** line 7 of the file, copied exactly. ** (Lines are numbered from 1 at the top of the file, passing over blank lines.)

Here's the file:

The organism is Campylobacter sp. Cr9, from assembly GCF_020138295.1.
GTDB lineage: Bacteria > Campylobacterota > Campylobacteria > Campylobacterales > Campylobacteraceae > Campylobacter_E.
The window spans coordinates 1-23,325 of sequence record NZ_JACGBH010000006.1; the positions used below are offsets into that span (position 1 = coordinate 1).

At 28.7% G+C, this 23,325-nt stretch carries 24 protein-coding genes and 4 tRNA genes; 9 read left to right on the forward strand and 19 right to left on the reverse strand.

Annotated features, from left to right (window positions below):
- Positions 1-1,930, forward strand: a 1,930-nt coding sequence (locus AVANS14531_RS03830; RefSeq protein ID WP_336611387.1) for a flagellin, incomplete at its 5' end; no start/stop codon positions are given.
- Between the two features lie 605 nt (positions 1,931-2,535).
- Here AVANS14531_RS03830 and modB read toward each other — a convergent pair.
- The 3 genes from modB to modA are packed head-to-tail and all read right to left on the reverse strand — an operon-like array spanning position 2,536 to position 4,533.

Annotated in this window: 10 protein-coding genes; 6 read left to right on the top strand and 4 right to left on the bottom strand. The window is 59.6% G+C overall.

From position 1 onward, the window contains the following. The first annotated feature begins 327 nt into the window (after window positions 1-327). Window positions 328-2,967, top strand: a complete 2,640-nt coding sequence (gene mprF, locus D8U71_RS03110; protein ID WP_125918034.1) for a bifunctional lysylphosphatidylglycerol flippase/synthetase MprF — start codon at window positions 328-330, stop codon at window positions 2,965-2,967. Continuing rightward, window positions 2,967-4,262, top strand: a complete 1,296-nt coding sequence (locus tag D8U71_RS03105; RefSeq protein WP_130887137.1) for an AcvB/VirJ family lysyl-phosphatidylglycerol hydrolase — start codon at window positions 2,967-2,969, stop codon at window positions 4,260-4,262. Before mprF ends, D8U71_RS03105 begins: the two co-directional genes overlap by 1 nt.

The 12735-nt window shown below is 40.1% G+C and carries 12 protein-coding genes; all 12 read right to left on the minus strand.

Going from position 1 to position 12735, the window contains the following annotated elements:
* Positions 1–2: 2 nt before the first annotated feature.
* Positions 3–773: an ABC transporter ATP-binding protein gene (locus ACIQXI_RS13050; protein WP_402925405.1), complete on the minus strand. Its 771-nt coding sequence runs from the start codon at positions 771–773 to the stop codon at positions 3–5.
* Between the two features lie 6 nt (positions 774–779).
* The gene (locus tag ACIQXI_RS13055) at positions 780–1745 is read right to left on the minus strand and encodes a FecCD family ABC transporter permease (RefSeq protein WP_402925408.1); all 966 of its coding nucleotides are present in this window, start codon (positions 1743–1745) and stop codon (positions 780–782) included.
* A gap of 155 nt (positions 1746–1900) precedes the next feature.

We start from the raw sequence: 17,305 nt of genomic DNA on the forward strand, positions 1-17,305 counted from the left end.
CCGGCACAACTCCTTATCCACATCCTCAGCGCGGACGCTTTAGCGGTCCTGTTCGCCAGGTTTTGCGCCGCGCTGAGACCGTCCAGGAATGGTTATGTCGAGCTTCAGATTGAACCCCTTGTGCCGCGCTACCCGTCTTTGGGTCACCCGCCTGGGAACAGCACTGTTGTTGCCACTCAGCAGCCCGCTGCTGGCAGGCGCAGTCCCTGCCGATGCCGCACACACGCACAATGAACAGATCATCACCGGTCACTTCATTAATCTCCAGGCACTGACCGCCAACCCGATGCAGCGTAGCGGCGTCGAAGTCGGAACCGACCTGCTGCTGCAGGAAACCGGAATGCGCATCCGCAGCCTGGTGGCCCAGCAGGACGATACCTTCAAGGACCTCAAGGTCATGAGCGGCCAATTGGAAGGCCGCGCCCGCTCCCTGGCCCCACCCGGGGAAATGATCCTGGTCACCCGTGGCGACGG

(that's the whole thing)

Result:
- Between the two features lie 605 nt (positions 1,931-2,535).